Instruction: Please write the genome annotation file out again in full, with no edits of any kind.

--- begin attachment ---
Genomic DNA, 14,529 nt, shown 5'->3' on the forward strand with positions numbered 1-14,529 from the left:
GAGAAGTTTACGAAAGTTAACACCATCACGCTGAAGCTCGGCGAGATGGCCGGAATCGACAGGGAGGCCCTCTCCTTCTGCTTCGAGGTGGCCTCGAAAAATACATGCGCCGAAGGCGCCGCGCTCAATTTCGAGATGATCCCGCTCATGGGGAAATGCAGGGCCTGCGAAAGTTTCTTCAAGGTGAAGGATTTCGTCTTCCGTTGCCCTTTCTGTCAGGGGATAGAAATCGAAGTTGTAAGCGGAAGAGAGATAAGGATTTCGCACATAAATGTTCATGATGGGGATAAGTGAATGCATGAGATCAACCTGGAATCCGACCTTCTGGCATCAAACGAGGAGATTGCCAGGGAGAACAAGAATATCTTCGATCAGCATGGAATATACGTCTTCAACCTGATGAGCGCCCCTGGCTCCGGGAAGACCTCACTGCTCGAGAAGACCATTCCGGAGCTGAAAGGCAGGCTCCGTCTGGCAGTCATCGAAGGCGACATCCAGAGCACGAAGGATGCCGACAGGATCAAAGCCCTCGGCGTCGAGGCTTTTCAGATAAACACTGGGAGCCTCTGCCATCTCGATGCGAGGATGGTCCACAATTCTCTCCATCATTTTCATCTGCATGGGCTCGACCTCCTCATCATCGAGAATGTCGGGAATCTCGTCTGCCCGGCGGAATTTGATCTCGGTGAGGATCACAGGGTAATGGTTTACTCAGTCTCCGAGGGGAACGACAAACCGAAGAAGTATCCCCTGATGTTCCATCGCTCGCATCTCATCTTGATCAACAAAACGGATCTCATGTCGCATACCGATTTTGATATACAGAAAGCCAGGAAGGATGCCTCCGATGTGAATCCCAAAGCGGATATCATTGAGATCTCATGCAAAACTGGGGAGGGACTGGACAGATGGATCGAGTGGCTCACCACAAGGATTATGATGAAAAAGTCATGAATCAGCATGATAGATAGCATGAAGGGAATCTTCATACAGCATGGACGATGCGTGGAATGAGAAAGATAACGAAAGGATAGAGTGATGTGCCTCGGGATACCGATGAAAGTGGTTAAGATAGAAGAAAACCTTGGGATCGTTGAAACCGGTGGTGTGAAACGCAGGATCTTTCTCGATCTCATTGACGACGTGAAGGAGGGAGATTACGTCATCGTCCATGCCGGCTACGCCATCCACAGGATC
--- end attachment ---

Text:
Genomic DNA, 14,529 nt, shown 5'->3' on the forward strand with positions numbered 1-14,529 from the left:
GAGAAGTTTACGAAAGTTAACACCATCACGCTGAAGCTCGGCGAGATGGCCGGAATCGACAGGGAGGCCCTCTCCTTCTGCTTCGAGGTGGCCTCGAAAAATACATGCGCCGAAGGCGCCGCGCTCAATTTCGAGATGATCCCGCTCATGGGGAAATGCAGGGCCTGCGAAAGTTTCTTCAAGGTGAAGGATTTCGTCTTCCGTTGCCCTTTCTGTCAGGGGATAGAAATCGAAGTTGTAAGCGGAAGAGAGATAAGGATTTCGCACATAAATGTTCATGATGGGGATAAGTGAATGCATGAGATCAACCTGGAATCCGACCTTCTGGCATCAAACGAGGAGATTGCCAGGGAGAACAAGAATATCTTCGATCAGCATGGAATATACGTCTTCAACCTGATGAGCGCCCCTGGCTCCGGGAAGACCTCACTGCTCGAGAAGACCATTCCGGAGCTGAAAGGCAGGCTCCGTCTGGCAGTCATCGAAGGCGACATCCAGAGCACGAAGGATGCCGACAGGATCAAAGCCCTCGGCGTCGAGGCTTTTCAGATAAACACTGGGAGCCTCTGCCATCTCGATGCGAGGATGGTCCACAATTCTCTCCATCATTTTCATCTGCATGGGCTCGACCTCCTCATCATCGAGAATGTCGGGAATCTCGTCTGCCCGGCGGAATTTGATCTCGGTGAGGATCACAGGGTAATGGTTTACTCAGTCTCCGAGGGGAACGACAAACCGAAGAAGTATCCCCTGATGTTCCATCGCTCGCATCTCATCTTGATCAACAAAACGGATCTCATGTCGCATACCGATTTTGATATACAGAAAGCCAGGAAGGATGCCTCCGATGTGAATCCCAAAGCGGATATCATTGAGATCTCATGCAAAACTGGGGAGGGACTGGACAGATGGATCGAGTGGCTCACCACAAGGATTATGATGAAAAAGTCATGAATCAGCATGATAGATAGCATGAAGGGAATCTTCATACAGCATGGACGATGCGTGGAATGAGAAAGATAACGAAAGGATAGAGTGATGTGCCTCGGGATACCGATGAAAGTGGTTAAGATAGAAGAAAACCTTGGGATCGTTGAAACCGGTGGTGTGAAACGCAGGATCTTTCTCGATCTCATTGACGACGTGAAGGAGGGAGATTACGTCATCGTCCATGCCGGCTACGCCATCCACAGGATC